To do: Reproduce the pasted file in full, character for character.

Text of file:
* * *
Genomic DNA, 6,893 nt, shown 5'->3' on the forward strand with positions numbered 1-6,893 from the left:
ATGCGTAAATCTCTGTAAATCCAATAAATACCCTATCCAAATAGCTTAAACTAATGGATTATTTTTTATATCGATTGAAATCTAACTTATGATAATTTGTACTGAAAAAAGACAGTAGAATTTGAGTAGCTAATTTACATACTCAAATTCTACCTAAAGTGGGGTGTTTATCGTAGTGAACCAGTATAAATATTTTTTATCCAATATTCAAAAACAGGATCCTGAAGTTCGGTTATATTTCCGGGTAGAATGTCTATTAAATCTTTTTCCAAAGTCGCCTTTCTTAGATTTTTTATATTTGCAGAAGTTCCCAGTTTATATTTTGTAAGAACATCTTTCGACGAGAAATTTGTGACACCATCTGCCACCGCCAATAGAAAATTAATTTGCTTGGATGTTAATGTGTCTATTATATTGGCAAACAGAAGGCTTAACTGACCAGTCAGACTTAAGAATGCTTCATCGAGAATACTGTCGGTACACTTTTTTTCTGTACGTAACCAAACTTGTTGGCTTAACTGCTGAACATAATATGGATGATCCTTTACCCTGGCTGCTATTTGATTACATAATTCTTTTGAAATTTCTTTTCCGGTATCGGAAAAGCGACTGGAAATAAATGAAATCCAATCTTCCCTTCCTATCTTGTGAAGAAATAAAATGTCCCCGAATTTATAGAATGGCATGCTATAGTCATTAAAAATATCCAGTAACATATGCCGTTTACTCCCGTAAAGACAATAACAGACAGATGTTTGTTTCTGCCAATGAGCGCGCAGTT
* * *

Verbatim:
Genomic DNA, 6,893 nt, shown 5'->3' on the forward strand with positions numbered 1-6,893 from the left:
ATGCGTAAATCTCTGTAAATCCAATAAATACCCTATCCAAATAGCTTAAACTAATGGATTATTTTTTATATCGATTGAAATCTAACTTATGATAATTTGTACTGAAAAAAGACAGTAGAATTTGAGTAGCTAATTTACATACTCAAATTCTACCTAAAGTGGGGTGTTTATCGTAGTGAACCAGTATAAATATTTTTTATCCAATATTCAAAAACAGGATCCTGAAGTTCGGTTATATTTCCGGGTAGAATGTCTATTAAATCTTTTTCCAAAGTCGCCTTTCTTAGATTTTTTATATTTGCAGAAGTTCCCAGTTTATATTTTGTAAGAACATCTTTCGACGAGAAATTTGTGACACCATCTGCCACCGCCAATAGAAAATTAATTTGCTTGGATGTTAATGTGTCTATTATATTGGCAAACAGAAGGCTTAACTGACCAGTCAGACTTAAGAATGCTTCATCGAGAATACTGTCGGTACACTTTTTTTCTGTACGTAACCAAACTTGTTGGCTTAACTGCTGAACATAATATGGATGATCCTTTACCCTGGCTGCTATTTGATTACATAATTCTTTTGAAATTTCTTTTCCGGTATCGGAAAAGCGACTGGAAATAAATGAAATCCAATCTTCCCTTCCTATCTTGTGAAGAAATAAAATGTCCCCGAATTTATAGAATGGCATGCTATAGTCATTAAAAATATCCAGTAACATATGCCGTTTACTCCCGTAAAGACAATAACAGACAGATGTTTGTTTCTGCCAATGAGCGCGCAGTT